Americans with Disabilities Act (ADA)

What Is the ADA?

The Americans with Disabilities Act (ADA) is a law that makes it illegal to discriminate against anyone with a disability. Discrimination means you are treated unfairly or unequally because you have a disability. Discrimination also occurs when you are denied a necessary reasonable accommodation.

How Does the ADA Define Disability?

The ADA uses the term “substantial impairment” to define which disabilities qualify for protection. To be protected under the law, you must have, have a record of, or be regarded as having a physical or mental impairment that substantially limits one or more major life activities. Major life activities include, but are not limited to, hearing, seeing, speaking, walking, breathing, and performing manual tasks, caring for oneself, learning, reading, eating, sleeping, lifting, bending, standing, thinking, communicating, concentrating, and working. Major life activities also include the operation of major bodily functions. That means you are covered under the ADA if you have a condition that affects any of the following:

  • The immune system
  • Special sense organs
  • The skin
  • Normal cell growth
  • Digestive, genitourinary, bowel, and bladder functions
  • Nervous system, respiratory, circulatory, cardiovascular, endocrine, hemic, lymphatic, musculoskeletal, and reproductive functions
  • The kidneys and brain

Additionally, the ADA protects you in the following cases:

  • You have a history of a disability (such as cancer that is now in remission) or an employer believes you are disabled, even if you are not.
  • You have a relationship with a person who is disabled, even if you do not have a disability. For example, it is illegal for an employer to discriminate against you because your spouse or child has a disability. Keep in mind, however, that this protection does not require an employer to supply you with a reasonable accommodation because your family member has a disability.

Does the ADA Apply to All Employers?

The ADA applies to all private employers with 15 or more employees, all state and local government employers (regardless of how many employees they have), unions, and employment agencies. The ADA does not apply to federal agencies. Instead, federal agencies have to follow the Rehabilitation Act of 1973, which is almost identical to the ADA. The ADA does not apply to employers owned and operated by Indian tribes, but tribal employers may be covered by Section 504 of the Rehabilitation Act or by tribal laws similar to the ADA.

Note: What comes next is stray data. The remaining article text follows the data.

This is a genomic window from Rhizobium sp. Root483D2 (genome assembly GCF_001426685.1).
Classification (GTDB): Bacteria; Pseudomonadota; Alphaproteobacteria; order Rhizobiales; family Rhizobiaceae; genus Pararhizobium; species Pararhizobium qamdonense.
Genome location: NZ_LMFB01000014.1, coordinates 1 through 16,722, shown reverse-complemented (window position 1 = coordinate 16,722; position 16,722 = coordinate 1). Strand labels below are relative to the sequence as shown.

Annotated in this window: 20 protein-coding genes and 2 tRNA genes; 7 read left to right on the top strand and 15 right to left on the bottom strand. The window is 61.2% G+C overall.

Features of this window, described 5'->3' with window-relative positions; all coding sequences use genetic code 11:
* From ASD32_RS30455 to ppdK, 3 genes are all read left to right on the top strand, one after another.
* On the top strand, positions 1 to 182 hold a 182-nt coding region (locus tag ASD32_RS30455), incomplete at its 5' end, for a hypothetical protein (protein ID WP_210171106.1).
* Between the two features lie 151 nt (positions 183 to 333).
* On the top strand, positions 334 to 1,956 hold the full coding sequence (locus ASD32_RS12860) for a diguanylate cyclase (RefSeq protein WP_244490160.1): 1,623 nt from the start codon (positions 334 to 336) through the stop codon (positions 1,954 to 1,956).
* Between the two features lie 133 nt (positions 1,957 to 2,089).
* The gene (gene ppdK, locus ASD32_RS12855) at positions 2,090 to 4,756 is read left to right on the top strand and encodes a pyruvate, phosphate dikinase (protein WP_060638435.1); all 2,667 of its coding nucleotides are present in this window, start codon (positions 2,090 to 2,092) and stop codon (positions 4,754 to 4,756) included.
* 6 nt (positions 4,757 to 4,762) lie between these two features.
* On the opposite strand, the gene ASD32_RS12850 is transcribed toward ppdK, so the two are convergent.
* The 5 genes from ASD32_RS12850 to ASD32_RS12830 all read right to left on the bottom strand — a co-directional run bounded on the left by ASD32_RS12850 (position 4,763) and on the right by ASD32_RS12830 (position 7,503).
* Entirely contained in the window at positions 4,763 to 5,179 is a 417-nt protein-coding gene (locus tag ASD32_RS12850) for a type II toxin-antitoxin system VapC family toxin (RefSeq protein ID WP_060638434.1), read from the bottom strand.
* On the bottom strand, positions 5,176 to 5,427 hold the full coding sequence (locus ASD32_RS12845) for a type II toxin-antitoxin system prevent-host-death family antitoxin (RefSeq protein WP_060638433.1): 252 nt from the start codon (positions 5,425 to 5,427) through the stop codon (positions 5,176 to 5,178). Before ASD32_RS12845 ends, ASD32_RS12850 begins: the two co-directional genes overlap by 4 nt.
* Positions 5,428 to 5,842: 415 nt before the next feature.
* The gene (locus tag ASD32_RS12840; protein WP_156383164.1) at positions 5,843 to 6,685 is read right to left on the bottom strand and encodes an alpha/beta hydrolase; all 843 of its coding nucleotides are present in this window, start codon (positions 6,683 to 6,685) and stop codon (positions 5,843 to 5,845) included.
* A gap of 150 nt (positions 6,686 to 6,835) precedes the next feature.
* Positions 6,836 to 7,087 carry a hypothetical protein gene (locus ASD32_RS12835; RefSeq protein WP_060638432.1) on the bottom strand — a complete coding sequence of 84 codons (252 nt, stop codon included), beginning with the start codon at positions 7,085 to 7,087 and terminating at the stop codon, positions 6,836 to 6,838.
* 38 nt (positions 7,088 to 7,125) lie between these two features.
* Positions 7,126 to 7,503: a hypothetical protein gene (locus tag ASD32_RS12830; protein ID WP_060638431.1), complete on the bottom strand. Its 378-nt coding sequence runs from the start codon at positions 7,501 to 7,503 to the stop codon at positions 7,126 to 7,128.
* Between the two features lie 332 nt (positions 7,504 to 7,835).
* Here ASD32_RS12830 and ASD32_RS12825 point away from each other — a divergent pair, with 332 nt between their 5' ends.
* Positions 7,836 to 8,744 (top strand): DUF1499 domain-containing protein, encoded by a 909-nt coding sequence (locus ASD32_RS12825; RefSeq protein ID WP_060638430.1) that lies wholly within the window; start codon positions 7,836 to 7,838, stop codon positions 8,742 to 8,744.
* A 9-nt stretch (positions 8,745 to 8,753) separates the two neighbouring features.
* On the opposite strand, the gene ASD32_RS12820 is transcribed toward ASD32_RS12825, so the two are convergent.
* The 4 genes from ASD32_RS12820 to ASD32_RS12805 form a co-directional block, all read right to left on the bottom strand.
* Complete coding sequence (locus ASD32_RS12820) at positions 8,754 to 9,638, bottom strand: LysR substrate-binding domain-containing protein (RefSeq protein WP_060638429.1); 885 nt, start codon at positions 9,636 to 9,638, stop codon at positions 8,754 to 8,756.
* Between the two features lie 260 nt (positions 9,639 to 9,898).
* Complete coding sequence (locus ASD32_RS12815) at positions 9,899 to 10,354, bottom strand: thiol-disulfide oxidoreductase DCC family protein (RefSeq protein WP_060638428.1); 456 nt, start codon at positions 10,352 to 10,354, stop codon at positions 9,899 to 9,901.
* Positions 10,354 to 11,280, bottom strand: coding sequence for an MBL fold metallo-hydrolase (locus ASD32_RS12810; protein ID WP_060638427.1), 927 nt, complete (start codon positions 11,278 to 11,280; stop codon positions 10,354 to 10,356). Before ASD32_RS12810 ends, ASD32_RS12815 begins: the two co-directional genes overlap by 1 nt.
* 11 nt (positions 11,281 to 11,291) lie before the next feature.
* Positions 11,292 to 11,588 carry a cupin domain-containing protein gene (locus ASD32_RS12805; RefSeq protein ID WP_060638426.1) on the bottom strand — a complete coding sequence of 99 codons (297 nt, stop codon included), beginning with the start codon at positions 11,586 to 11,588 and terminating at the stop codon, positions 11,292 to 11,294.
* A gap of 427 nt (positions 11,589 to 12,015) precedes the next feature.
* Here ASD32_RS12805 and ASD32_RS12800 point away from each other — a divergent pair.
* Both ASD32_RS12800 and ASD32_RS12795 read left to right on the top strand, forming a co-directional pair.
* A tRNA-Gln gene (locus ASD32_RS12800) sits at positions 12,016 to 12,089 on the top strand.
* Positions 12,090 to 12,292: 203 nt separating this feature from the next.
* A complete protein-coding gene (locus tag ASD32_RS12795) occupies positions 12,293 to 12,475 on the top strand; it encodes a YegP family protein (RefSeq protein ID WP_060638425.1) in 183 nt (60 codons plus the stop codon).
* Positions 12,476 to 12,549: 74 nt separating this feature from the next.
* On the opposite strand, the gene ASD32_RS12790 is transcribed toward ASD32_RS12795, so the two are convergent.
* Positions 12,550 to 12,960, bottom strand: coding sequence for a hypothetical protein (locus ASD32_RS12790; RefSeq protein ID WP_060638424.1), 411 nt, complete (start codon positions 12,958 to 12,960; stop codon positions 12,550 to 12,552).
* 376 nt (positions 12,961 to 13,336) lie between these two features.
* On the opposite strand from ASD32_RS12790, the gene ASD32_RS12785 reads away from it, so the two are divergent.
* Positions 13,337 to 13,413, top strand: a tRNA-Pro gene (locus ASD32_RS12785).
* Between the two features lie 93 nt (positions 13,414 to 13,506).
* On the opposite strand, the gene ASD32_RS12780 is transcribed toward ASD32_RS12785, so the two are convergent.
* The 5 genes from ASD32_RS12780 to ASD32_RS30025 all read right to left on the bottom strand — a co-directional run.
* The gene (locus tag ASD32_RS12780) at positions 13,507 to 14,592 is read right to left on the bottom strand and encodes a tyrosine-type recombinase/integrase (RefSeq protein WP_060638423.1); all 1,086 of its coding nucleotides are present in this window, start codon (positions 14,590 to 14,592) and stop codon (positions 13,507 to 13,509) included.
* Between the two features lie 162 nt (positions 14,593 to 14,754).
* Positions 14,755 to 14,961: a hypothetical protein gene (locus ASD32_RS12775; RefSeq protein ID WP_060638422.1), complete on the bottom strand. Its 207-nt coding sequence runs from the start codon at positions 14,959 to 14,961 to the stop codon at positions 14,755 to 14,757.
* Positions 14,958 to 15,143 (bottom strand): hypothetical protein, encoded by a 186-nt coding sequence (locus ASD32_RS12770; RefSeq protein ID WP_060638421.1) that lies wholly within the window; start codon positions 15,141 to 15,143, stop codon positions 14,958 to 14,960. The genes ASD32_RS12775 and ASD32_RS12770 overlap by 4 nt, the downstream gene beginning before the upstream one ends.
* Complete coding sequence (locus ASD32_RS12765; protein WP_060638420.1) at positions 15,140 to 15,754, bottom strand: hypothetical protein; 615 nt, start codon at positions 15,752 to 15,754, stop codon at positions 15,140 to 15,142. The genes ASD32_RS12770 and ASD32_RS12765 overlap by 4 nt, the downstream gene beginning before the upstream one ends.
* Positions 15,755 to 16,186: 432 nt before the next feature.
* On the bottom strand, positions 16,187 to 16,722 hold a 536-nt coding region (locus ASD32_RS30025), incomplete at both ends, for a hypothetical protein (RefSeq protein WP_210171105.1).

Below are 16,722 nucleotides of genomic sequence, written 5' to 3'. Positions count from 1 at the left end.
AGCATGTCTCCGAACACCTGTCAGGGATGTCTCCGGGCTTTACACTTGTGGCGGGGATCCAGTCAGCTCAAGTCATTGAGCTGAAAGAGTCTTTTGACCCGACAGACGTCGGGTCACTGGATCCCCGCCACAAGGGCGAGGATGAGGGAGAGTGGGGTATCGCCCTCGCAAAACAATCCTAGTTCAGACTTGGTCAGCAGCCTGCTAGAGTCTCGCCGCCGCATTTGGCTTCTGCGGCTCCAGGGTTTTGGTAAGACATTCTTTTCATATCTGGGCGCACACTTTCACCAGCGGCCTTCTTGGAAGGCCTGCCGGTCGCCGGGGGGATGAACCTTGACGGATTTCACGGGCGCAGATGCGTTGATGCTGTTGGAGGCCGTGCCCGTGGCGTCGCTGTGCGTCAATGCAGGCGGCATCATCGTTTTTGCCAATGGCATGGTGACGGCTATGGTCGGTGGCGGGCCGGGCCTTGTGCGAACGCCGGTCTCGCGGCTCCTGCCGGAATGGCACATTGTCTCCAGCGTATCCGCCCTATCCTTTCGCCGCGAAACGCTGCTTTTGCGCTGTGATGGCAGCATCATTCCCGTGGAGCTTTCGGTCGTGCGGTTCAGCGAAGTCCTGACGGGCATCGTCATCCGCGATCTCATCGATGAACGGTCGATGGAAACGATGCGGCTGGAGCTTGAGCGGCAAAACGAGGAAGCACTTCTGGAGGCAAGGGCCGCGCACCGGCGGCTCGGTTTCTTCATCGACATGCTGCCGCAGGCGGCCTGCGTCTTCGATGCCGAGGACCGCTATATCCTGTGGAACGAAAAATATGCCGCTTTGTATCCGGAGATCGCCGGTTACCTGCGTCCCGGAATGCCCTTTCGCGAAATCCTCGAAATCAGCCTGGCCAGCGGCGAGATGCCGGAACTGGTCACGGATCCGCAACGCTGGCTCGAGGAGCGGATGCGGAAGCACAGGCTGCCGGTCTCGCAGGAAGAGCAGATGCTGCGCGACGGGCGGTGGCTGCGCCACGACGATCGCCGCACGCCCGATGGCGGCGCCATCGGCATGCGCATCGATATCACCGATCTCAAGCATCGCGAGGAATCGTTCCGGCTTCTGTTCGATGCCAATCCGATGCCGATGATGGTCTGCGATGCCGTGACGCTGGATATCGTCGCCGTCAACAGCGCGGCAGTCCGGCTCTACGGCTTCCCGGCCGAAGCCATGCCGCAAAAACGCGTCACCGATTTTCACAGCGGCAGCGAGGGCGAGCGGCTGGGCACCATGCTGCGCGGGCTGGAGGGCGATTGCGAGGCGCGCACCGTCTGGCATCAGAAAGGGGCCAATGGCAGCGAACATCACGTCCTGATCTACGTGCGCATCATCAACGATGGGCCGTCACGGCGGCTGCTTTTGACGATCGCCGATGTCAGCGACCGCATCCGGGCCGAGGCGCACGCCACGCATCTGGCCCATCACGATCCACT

What Parts of Employment Does the ADA Cover?

The ADA covers all aspects of employment, including:

  • Hiring, firing, and pay
  • Job assignment, promotion, layoff, training, and fringe benefits (such as health care coverage, pension, or retirement contributions)
  • Any other term or condition of employment

The ADA also makes it illegal for a covered employer (an employer to whom the ADA applies) to ask disability-related questions before making a job offer. An employer may not withdraw the job offer when learning about a disability, unless the employer can show that the person can’t perform the essential functions of the job even with reasonable accommodations. After a person has been hired for a job, an employer may not ask disability related questions or require a medical examination unless it is related to the job and necessary for business.

It is also illegal for an employer to retaliate — take negative actions — against you for asserting your rights under the ADA or for using the EEOC or Arizona Civil Rights Division’s procedures to complain about discrimination. So you are protected when you do things like tell your employer you have a disability, request a reasonable accommodation, or file a complaint.